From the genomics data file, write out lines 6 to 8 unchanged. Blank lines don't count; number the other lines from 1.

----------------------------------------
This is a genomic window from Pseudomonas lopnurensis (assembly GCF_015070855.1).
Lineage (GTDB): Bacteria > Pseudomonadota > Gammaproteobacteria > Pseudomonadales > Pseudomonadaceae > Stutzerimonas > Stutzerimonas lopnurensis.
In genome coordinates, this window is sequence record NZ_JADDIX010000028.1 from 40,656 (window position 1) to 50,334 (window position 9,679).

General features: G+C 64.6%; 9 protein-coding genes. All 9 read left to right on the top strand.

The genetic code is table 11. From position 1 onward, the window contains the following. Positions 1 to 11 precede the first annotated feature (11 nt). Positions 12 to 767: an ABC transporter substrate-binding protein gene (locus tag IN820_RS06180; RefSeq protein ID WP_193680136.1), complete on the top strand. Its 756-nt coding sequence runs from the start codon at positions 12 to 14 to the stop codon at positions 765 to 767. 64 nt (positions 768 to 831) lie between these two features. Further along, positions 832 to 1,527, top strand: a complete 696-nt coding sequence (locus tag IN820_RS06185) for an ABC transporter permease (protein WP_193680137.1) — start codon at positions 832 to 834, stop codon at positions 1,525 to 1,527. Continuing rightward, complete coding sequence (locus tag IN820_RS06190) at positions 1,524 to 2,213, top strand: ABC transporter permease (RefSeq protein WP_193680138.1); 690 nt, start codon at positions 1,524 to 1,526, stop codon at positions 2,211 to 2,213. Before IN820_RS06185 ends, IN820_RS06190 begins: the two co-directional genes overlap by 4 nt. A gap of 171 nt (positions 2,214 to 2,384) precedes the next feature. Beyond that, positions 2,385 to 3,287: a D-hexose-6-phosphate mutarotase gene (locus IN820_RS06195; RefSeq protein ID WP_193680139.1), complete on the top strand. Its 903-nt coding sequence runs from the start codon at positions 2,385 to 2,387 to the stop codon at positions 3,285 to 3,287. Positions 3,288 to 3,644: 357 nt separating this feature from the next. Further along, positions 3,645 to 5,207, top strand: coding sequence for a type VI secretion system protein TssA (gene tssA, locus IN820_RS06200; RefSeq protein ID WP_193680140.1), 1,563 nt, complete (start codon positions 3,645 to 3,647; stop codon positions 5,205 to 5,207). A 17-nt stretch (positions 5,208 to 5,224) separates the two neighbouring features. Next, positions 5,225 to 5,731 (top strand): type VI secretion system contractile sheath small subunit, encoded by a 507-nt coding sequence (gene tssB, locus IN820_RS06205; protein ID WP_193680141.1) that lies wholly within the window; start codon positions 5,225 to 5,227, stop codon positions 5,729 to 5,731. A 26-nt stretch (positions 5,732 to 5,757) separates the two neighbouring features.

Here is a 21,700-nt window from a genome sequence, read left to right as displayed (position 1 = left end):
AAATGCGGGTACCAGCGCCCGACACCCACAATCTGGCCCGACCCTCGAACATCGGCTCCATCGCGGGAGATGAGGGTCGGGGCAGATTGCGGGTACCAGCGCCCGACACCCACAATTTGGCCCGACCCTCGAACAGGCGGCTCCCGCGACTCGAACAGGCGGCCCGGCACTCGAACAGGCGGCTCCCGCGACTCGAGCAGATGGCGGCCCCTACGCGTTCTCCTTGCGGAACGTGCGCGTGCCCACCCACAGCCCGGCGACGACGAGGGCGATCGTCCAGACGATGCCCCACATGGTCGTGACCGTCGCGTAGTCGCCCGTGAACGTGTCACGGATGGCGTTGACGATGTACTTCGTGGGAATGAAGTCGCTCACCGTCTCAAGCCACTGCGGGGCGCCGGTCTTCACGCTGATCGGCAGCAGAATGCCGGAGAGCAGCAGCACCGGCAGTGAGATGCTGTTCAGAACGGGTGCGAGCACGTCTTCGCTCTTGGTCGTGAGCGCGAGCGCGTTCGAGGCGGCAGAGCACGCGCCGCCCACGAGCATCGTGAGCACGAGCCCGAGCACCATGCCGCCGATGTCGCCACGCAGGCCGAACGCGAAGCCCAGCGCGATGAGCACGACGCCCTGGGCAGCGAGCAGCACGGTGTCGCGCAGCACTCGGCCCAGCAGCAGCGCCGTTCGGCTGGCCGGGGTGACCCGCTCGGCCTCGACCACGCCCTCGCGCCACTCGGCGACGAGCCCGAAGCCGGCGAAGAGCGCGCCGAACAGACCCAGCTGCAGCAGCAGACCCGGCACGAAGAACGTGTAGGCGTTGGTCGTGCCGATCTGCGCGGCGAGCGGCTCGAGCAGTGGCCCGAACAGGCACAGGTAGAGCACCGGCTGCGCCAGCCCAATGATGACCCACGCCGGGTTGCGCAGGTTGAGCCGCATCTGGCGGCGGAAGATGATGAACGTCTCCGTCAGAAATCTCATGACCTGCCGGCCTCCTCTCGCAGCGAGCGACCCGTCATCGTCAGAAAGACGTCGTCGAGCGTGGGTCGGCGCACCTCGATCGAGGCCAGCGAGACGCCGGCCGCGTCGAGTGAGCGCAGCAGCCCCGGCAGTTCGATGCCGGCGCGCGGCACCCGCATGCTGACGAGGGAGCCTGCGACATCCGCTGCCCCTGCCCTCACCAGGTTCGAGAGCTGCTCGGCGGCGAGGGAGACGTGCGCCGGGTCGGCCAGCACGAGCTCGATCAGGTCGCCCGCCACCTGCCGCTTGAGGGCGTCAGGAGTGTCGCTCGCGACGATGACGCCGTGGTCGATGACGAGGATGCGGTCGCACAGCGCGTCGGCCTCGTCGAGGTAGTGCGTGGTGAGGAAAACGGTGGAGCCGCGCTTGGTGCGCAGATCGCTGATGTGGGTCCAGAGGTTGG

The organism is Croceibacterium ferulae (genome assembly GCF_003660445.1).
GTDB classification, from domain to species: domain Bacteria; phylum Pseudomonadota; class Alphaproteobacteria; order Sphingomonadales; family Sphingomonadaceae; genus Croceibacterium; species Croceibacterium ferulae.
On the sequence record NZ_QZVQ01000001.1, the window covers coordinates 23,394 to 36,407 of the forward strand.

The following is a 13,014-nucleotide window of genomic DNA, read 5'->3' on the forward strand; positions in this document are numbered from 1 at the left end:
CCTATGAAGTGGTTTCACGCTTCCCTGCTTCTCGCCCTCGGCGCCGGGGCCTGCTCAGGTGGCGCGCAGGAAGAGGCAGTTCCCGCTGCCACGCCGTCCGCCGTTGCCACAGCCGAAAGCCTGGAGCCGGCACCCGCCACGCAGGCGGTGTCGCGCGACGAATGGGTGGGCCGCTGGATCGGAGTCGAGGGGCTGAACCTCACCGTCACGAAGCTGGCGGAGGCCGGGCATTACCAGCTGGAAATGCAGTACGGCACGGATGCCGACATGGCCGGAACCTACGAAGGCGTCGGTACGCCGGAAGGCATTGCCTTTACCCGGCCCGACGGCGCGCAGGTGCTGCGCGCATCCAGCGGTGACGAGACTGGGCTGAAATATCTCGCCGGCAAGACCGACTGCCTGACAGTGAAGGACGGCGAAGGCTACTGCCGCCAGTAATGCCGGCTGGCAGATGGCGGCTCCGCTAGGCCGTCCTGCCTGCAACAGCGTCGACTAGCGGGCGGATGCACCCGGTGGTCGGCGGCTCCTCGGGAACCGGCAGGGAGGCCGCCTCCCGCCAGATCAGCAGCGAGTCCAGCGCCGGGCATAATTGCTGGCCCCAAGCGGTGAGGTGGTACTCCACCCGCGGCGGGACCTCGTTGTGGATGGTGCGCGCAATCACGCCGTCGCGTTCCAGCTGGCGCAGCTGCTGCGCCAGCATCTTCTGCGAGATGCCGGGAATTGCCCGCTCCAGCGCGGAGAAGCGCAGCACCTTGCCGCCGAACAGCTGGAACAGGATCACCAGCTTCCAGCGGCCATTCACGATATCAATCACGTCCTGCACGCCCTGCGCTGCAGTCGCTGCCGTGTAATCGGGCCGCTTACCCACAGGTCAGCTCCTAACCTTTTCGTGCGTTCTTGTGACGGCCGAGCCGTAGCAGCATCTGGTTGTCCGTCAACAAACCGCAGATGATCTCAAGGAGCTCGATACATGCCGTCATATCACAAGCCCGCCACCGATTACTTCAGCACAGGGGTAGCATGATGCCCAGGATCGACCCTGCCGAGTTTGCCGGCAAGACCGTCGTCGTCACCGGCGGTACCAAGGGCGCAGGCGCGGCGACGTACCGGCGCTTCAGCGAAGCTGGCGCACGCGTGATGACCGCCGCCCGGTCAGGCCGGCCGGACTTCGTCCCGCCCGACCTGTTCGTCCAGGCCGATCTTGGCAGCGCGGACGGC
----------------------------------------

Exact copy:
Here is a 21,700-nt window from a genome sequence, read left to right as displayed (position 1 = left end):
AAATGCGGGTACCAGCGCCCGACACCCACAATCTGGCCCGACCCTCGAACATCGGCTCCATCGCGGGAGATGAGGGTCGGGGCAGATTGCGGGTACCAGCGCCCGACACCCACAATTTGGCCCGACCCTCGAACAGGCGGCTCCCGCGACTCGAACAGGCGGCCCGGCACTCGAACAGGCGGCTCCCGCGACTCGAGCAGATGGCGGCCCCTACGCGTTCTCCTTGCGGAACGTGCGCGTGCCCACCCACAGCCCGGCGACGACGAGGGCGATCGTCCAGACGATGCCCCACATGGTCGTGACCGTCGCGTAGTCGCCCGTGAACGTGTCACGGATGGCGTTGACGATGTACTTCGTGGGAATGAAGTCGCTCACCGTCTCAAGCCACTGCGGGGCGCCGGTCTTCACGCTGATCGGCAGCAGAATGCCGGAGAGCAGCAGCACCGGCAGTGAGATGCTGTTCAGAACGGGTGCGAGCACGTCTTCGCTCTTGGTCGTGAGCGCGAGCGCGTTCGAGGCGGCAGAGCACGCGCCGCCCACGAGCATCGTGAGCACGAGCCCGAGCACCATGCCGCCGATGTCGCCACGCAGGCCGAACGCGAAGCCCAGCGCGATGAGCACGACGCCCTGGGCAGCGAGCAGCACGGTGTCGCGCAGCACTCGGCCCAGCAGCAGCGCCGTTCGGCTGGCCGGGGTGACCCGCTCGGCCTCGACCACGCCCTCGCGCCACTCGGCGACGAGCCCGAAGCCGGCGAAGAGCGCGCCGAACAGACCCAGCTGCAGCAGCAGACCCGGCACGAAGAACGTGTAGGCGTTGGTCGTGCCGATCTGCGCGGCGAGCGGCTCGAGCAGTGGCCCGAACAGGCACAGGTAGAGCACCGGCTGCGCCAGCCCAATGATGACCCACGCCGGGTTGCGCAGGTTGAGCCGCATCTGGCGGCGGAAGATGATGAACGTCTCCGTCAGAAATCTCATGACCTGCCGGCCTCCTCTCGCAGCGAGCGACCCGTCATCGTCAGAAAGACGTCGTCGAGCGTGGGTCGGCGCACCTCGATCGAGGCCAGCGAGACGCCGGCCGCGTCGAGTGAGCGCAGCAGCCCCGGCAGTTCGATGCCGGCGCGCGGCACCCGCATGCTGACGAGGGAGCCTGCGACATCCGCTGCCCCTGCCCTCACCAGGTTCGAGAGCTGCTCGGCGGCGAGGGAGACGTGCGCCGGGTCGGCCAGCACGAGCTCGATCAGGTCGCCCGCCACCTGCCGCTTGAGGGCGTCAGGAGTGTCGCTCGCGACGATGACGCCGTGGTCGATGACGAGGATGCGGTCGCACAGCGCGTCGGCCTCGTCGAGGTAGTGCGTGGTGAGGAAAACGGTGGAGCCGCGCTTGGTGCGCAGATCGCTGATGTGGGTCCAGAGGTTGG

The organism is Croceibacterium ferulae (genome assembly GCF_003660445.1).